Despite what seems like an almost nonexistent CDO market, bank balance sheet CLOs are still garnering investor interest, according to sources.

While many of these deals are not publicly marketed, the high premiums banks have paid to get them done, combined with the "lower risk" structure of the trades, are keeping investors interested in the sector.

Balance sheet CLO issuance has been touted by some as the driver behind the expansion of the CDO market. These deals are traditionally done to address regulatory capital management requirements, where a bank needs to hedge a portion of the loans held on its books. These transactions boost return on equity requirements by reducing a bank's loan exposure.

With recession fears and an unstable structured finance market, it seemed that after last summer investors started shying away from structured credit vehicles of any kind. But this is not the case, according to Allan Yarish, chairman of the International Association of Credit Portfolio Managers and a managing director at Societe Generale.

Yarish said that the old-fashioned Basel I trades used in balance sheet CLOs, which some banks were still doing in 2H07, transfer a low level of risk, which is the major reason why there are still investors in the space. The issuing bank normally retains the equity in these trades, and through that and other mechanisms, "investors can get comfortable that they are not being exposed to massive migration risk," Yarish said.

Banks have also paid a high cost to get these done, Yarish added. "It can make sense for a bank in the context of the overall profitability of borrower relationships," he said. "And, viewed against the costs of alternative sources of managing the balance sheet, it can still be an attractive price, even though it's now at least two to three times more expensive than before the summer."

Furthermore, while banks may take a hit on a portion of what they are trying to sell, they may be doing so to get people comfortable with looking at the assets, said Brian Yelvington, senior analyst at CreditSights. "If you simply just waited for a sunnier day, you can't get those assets off the books because nobody is looking at them," Yelvington said. "You have to grease the wheels, if you will."

Higher Up the Spectrum

Another thing calming skittish investors is the fact that investment-grade corporates, which have primarily backed the more recent balance sheet CLOs, are not as susceptible to the credit stress that is shaking up the high yield sector. Indeed, since the end of November 2007, spreads on speculative-grade bonds have widened 138 basis points, while secondary spreads of B-rated loans have widened 125 basis points, according to Standard & Poor's.

But credit fundamentals are being trumped by market technicals right now, Yelvington said. "Prices right now reflect calamity to come, and not current fundamentals."

While it would be completely naive to think that defaults will not rise at all, SocGen's Yarish said that he did not expect the market to see high levels of investment-grade default stress that could upset these deals. "In a balance sheet CDO done against investment-grade underlings, where you're issuing double-A or triple-A or super-senior pieces, there is a lot of subordination protecting the investor," he said.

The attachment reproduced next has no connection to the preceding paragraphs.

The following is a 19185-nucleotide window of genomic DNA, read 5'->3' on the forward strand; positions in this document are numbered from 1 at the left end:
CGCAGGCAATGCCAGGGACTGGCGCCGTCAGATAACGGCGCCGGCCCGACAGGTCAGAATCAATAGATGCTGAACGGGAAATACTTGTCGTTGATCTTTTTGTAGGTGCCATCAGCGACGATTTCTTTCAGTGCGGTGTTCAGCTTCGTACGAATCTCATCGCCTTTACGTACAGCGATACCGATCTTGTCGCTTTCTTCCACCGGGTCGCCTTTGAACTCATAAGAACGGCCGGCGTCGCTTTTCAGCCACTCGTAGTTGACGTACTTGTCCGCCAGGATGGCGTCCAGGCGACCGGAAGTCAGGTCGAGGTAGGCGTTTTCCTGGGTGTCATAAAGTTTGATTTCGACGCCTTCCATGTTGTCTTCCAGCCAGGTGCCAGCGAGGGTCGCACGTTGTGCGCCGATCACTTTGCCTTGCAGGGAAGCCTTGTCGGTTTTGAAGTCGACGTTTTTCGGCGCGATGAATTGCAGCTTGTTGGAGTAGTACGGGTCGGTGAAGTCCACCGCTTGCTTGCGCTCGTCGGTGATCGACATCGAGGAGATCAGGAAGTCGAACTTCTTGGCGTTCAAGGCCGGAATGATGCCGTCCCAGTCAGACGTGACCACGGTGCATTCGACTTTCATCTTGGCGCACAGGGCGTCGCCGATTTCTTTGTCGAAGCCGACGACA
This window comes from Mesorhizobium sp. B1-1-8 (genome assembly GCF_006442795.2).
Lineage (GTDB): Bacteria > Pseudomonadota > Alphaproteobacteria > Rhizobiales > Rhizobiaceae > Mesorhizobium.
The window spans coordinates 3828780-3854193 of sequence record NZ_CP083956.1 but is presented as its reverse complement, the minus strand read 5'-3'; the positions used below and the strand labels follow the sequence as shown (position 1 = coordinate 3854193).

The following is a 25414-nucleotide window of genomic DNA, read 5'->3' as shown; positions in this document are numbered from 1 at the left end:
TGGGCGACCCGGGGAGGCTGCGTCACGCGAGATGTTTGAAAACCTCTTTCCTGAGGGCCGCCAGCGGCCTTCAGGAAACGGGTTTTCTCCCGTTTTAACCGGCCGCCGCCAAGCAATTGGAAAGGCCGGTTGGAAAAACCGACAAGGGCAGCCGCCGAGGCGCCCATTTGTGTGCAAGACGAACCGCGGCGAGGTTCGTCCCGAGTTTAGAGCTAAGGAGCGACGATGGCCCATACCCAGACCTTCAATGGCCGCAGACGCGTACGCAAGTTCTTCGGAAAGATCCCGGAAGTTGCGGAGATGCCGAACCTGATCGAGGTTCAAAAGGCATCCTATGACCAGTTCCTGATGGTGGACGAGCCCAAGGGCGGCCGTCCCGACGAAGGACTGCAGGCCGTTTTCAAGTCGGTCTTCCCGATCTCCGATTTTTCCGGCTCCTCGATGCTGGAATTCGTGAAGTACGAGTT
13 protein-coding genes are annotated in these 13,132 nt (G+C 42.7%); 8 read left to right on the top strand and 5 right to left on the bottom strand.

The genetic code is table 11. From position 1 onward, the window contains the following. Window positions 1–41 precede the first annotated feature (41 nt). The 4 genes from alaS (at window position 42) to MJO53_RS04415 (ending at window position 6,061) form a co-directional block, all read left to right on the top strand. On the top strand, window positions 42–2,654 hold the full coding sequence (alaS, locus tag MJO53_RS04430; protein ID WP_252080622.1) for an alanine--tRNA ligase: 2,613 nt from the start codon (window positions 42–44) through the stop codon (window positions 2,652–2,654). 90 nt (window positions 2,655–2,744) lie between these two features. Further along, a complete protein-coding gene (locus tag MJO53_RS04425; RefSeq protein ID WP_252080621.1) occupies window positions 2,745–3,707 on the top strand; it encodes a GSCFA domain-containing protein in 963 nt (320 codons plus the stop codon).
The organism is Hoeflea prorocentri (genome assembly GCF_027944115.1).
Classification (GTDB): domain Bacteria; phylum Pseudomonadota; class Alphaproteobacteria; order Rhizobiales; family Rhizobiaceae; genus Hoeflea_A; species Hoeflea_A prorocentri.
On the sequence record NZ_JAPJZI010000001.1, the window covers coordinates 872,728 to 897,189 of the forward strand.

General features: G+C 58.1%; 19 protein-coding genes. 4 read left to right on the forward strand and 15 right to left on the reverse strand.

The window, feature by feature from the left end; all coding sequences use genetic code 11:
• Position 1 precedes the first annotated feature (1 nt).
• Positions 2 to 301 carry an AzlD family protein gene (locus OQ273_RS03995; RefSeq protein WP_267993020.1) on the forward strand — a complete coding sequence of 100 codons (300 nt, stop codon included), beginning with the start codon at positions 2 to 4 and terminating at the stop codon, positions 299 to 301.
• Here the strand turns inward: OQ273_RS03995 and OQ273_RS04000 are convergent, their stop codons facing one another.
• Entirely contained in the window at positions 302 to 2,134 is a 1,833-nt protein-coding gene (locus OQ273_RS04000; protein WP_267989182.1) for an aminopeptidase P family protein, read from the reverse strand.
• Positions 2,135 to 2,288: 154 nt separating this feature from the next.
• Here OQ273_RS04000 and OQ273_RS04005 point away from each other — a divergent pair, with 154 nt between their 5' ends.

Wait-and-See Mode

But not all market participants are convinced the future is robust for bank balance sheet CLOs. "Issuance is all based on speculation right now," said a CDO market participant. While it makes sense for the banks to do these types of transactions because they are overloaded with bank loans and need to make space on their balance sheets, given the current economic environment, it remains to be seen what type of market there is for these deals, he said.

At the same time, Fitch Ratings announced that it will be making changes to its corporate CDO rating methodology, keeping a close eye on the $75 billion in rated investment-grade synthetic CLOs.

"We are appropriately flagging the broader risks we are seeing with this product," said John Olert, managing director and head of Fitch's structured credit group, who noted that risks in these structures include adverse selection, concentration risk and the relatively thin credit enhancement cushion. The structure and seasoning of the transaction will also be taken into account. "What history is quickly showing us is that not only are there lessons to be learned from the structured finance CDOs, but there was also unexpected migration in synthetic corporates that caused some of these transactions to underperform," he said.

Since the beginning of the year, the U.S. has seen only one CLO in the market and Europe has priced only four balance sheet deals, of which three were SME CLOs, according to JPMorgan Securities research. While the issuance in January has always been slow, there was previously a buildup in the forward pipeline, analysts said. Currently, however, there have been only two CLOs added to the U.S. forward pipeline and four CLOs added to the European forward pipeline.

Other structured finance transactions that have come into the market include funds that are able to make relative value decisions, SocGen's Yarish said. "People who were formerly looking at equity tranches are now prepared to look at mezzanine tranches because the yields have improved significantly," he said. "Rather than staying in the equity space and getting a really high yield, they get a good yield and get some subordination protection."

(c) 2008 Asset Securitization Report and SourceMedia, Inc. All Rights Reserved.

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